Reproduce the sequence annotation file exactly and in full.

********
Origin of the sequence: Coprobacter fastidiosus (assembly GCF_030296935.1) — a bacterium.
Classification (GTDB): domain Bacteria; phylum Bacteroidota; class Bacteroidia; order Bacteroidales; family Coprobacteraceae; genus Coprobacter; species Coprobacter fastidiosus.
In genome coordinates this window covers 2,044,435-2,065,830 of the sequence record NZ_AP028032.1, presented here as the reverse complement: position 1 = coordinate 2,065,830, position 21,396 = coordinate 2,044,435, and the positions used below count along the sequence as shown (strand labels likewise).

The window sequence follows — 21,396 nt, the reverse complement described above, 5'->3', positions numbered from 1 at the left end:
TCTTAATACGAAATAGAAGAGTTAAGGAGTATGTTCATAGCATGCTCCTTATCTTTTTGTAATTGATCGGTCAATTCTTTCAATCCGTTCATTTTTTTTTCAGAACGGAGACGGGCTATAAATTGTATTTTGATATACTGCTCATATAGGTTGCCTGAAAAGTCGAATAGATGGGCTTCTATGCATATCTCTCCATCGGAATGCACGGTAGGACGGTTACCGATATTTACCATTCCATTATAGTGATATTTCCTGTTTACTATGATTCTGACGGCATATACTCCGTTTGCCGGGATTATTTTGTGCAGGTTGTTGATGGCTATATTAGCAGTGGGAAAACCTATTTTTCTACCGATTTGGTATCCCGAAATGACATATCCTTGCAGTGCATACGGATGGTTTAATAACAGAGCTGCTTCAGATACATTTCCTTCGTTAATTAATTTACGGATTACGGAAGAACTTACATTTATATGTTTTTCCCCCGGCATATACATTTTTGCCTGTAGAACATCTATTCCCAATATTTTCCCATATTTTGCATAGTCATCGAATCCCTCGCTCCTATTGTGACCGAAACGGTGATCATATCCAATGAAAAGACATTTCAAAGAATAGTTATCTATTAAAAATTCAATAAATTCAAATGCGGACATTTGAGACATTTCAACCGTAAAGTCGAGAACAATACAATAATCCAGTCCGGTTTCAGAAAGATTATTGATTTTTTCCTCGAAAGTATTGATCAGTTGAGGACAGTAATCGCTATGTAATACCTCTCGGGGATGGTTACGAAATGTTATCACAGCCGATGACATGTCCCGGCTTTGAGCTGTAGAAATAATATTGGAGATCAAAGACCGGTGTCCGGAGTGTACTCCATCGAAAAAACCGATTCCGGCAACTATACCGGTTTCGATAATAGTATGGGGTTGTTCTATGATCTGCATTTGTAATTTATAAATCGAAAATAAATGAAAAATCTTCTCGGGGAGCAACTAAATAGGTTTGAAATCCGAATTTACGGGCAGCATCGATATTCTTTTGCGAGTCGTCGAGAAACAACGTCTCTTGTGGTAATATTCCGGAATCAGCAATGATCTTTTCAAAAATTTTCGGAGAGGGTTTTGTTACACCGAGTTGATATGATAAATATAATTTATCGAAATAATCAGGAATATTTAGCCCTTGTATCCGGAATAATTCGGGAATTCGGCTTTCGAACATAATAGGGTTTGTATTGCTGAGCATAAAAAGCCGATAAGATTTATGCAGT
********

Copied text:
Origin of the sequence: Coprobacter fastidiosus (assembly GCF_030296935.1) — a bacterium.
Classification (GTDB): domain Bacteria; phylum Bacteroidota; class Bacteroidia; order Bacteroidales; family Coprobacteraceae; genus Coprobacter; species Coprobacter fastidiosus.
In genome coordinates this window covers 2,044,435-2,065,830 of the sequence record NZ_AP028032.1, presented here as the reverse complement: position 1 = coordinate 2,065,830, position 21,396 = coordinate 2,044,435, and the positions used below count along the sequence as shown (strand labels likewise).

The window sequence follows — 21,396 nt, the reverse complement described above, 5'->3', positions numbered from 1 at the left end:
TCTTAATACGAAATAGAAGAGTTAAGGAGTATGTTCATAGCATGCTCCTTATCTTTTTGTAATTGATCGGTCAATTCTTTCAATCCGTTCATTTTTTTTTCAGAACGGAGACGGGCTATAAATTGTATTTTGATATACTGCTCATATAGGTTGCCTGAAAAGTCGAATAGATGGGCTTCTATGCATATCTCTCCATCGGAATGCACGGTAGGACGGTTACCGATATTTACCATTCCATTATAGTGATATTTCCTGTTTACTATGATTCTGACGGCATATACTCCGTTTGCCGGGATTATTTTGTGCAGGTTGTTGATGGCTATATTAGCAGTGGGAAAACCTATTTTTCTACCGATTTGGTATCCCGAAATGACATATCCTTGCAGTGCATACGGATGGTTTAATAACAGAGCTGCTTCAGATACATTTCCTTCGTTAATTAATTTACGGATTACGGAAGAACTTACATTTATATGTTTTTCCCCCGGCATATACATTTTTGCCTGTAGAACATCTATTCCCAATATTTTCCCATATTTTGCATAGTCATCGAATCCCTCGCTCCTATTGTGACCGAAACGGTGATCATATCCAATGAAAAGACATTTCAAAGAATAGTTATCTATTAAAAATTCAATAAATTCAAATGCGGACATTTGAGACATTTCAACCGTAAAGTCGAGAACAATACAATAATCCAGTCCGGTTTCAGAAAGATTATTGATTTTTTCCTCGAAAGTATTGATCAGTTGAGGACAGTAATCGCTATGTAATACCTCTCGGGGATGGTTACGAAATGTTATCACAGCCGATGACATGTCCCGGCTTTGAGCTGTAGAAATAATATTGGAGATCAAAGACCGGTGTCCGGAGTGTACTCCATCGAAAAAACCGATTCCGGCAACTATACCGGTTTCGATAATAGTATGGGGTTGTTCTATGATCTGCATTTGTAATTTATAAATCGAAAATAAATGAAAAATCTTCTCGGGGAGCAACTAAATAGGTTTGAAATCCGAATTTACGGGCAGCATCGATATTCTTTTGCGAGTCGTCGAGAAACAACGTCTCTTGTGGTAATATTCCGGAATCAGCAATGATCTTTTCAAAAATTTTCGGAGAGGGTTTTGTTACACCGAGTTGATATGATAAATATAATTTATCGAAATAATCAGGAATATTTAGCCCTTGTATCCGGAATAATTCGGGAATTCGGCTTTCGAACATAATAGGGTTTGTATTGCTGAGCATAAAAAGCCGATAAGATTTATGCAGT